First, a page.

I think you're correct about the differing markets for multi-family housing and SFHs. Your experience is similar to what I've observed: daughter in May purchased a Co-op in Brooklyn, NY, 20% down, 5% above asking price of a pre-WW-II bldg unit; waived all financial contingencies. Appraisal in any event came in at purchase price -- not a big surprise here if the lender does a lot of lending for co-ops. Her offer was not the highest offer made on the unit but the sellers thought it was the most financially stable offer and perhaps that letter she wrote about wanting the unit helped out.Ketawa wrote: ↑Tue Nov 23, 2021 4:52 pmI purchased a co-op in downtown DC in February 2021. I knew the building I wanted to buy in and was successful on my first try.
I had up to about 25% available for a down payment in the price range I was looking. This is a little complicated because of the underlying mortgage with a co-op. Deducting the underlying mortgage, which is financed by the co-op and paid through co-op fees, I had more like 34% available for a down payment.
The place I looked at had been on the market for about 10 days. I submitted an offer at 3% below asking. Another offer came in on the same day. I used an escalation clause to offer up to 2% over asking. I based this on comparing the unit to others in the same building.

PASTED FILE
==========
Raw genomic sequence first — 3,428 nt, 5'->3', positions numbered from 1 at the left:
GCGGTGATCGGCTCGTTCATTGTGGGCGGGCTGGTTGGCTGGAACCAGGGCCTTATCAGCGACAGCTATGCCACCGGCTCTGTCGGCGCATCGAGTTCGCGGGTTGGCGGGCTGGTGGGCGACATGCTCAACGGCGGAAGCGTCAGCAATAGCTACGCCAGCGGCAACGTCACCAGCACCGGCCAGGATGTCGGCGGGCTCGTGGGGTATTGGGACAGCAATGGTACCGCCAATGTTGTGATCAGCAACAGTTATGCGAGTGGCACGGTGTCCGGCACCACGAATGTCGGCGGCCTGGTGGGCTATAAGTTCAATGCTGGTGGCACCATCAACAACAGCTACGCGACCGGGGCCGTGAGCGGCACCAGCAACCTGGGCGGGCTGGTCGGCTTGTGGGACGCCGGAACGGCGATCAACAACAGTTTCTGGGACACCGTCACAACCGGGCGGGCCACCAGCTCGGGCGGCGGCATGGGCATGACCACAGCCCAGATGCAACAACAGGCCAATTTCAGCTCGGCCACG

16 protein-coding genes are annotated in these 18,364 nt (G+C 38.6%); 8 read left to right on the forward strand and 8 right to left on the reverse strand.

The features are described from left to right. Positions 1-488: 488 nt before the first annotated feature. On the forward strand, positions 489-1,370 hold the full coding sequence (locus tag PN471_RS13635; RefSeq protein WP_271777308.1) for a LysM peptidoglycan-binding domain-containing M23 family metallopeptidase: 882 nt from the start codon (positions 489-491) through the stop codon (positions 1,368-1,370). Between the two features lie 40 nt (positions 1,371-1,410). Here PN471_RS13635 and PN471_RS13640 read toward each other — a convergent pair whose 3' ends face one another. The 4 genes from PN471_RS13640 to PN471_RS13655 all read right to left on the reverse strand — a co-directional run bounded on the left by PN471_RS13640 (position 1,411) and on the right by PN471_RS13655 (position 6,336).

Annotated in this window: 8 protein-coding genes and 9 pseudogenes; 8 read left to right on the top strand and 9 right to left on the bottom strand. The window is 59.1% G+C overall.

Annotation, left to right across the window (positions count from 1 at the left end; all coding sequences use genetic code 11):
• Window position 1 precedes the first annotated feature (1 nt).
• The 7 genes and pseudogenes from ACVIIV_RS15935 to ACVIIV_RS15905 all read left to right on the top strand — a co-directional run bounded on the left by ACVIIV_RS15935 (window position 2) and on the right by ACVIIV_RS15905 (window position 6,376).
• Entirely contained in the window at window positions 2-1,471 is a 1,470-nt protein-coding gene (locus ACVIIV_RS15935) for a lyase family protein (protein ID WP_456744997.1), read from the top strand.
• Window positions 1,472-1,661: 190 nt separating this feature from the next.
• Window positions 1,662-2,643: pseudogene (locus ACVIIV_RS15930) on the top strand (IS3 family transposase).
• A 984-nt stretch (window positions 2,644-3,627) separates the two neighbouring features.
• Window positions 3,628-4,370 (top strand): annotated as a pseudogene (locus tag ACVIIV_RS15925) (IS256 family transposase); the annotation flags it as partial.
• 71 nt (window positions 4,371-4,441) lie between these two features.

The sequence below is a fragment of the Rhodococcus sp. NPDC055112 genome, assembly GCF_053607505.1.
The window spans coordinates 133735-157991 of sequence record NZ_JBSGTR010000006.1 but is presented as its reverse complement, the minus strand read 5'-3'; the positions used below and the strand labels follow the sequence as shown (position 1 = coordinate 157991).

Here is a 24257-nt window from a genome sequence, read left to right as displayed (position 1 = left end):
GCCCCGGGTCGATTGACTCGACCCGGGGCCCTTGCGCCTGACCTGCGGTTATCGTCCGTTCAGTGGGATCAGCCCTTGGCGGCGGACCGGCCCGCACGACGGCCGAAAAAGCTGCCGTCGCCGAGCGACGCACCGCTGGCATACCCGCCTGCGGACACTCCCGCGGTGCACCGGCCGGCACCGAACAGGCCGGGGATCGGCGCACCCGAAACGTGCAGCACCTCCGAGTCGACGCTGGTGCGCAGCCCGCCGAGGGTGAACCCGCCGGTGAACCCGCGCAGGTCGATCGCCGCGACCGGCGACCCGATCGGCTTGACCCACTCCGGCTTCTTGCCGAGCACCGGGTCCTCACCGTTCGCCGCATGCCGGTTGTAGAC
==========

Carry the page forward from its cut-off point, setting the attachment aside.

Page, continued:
My offer waived the inspection contingency. I asked my agent if it would be worthwhile to waive appraisal or financing contingencies, and he advised against it. I wasn't worried about the appraisal since I had plenty for a down payment, but financing can be tricky for a co-op because few banks offering mortgages on them, so I didn't press the issue.
The seller accepted my offer even though my cap was $1K below the competing offer. They said they appreciated my occupation (I'm in the military and I believe the seller was in TSA management). I know the competing bidder was only planning on 10% down. I don't otherwise know anything about the competing bidder's finances, so it's possible that my larger down payment was a factor, as well.
This may not be very informative since I was shopping at the height of the pandemic in a co-op building, which didn't see the astronomical price increases of SFHs.
On the other hand, I've seen a SFH list for $895K in Springfield Virginia, and sold the next day on May 1, 2021 for $1.1 million, with the out-of-town purchasers making the offer from the listing they saw off the internet. They closed and moved in 60 days later. Have no idea what type of financing, if any, they had for this purchase.